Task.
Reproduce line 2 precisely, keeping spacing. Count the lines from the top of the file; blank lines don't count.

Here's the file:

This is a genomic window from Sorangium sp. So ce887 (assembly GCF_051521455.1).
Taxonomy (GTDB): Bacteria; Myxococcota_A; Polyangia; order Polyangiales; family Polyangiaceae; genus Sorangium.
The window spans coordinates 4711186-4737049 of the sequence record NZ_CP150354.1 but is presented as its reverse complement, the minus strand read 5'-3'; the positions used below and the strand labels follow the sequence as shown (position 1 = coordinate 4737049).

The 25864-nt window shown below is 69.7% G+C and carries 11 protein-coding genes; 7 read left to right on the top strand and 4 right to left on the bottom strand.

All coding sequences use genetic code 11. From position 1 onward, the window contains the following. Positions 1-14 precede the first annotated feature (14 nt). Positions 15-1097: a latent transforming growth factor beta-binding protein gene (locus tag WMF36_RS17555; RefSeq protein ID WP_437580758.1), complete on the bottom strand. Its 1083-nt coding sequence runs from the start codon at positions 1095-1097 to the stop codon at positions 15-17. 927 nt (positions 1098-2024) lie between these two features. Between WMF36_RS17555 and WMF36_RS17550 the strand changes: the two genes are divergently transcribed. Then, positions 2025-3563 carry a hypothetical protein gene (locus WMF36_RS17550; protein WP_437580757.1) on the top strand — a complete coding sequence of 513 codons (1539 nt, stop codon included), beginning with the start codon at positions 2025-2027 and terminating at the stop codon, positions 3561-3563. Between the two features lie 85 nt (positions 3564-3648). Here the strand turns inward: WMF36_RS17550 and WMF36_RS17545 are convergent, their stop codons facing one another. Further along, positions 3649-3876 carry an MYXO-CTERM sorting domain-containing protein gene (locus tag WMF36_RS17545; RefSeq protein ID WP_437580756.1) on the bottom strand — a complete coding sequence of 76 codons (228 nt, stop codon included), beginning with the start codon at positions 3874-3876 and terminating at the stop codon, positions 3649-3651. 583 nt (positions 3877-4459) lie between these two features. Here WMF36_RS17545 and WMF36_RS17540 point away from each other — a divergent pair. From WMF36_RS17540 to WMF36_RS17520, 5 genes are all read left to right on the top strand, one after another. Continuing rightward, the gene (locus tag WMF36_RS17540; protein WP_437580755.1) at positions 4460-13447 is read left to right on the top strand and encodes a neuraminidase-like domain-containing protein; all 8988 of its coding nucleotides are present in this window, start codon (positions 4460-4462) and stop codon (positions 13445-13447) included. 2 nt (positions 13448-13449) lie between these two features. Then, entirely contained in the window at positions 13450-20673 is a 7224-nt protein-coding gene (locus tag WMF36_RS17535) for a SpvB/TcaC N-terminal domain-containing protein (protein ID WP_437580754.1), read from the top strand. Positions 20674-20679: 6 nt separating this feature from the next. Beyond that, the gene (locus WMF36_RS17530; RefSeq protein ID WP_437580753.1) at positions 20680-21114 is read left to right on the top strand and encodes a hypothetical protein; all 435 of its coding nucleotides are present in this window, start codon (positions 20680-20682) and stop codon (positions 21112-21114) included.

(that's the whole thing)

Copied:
Taxonomy (GTDB): Bacteria; Myxococcota_A; Polyangia; order Polyangiales; family Polyangiaceae; genus Sorangium.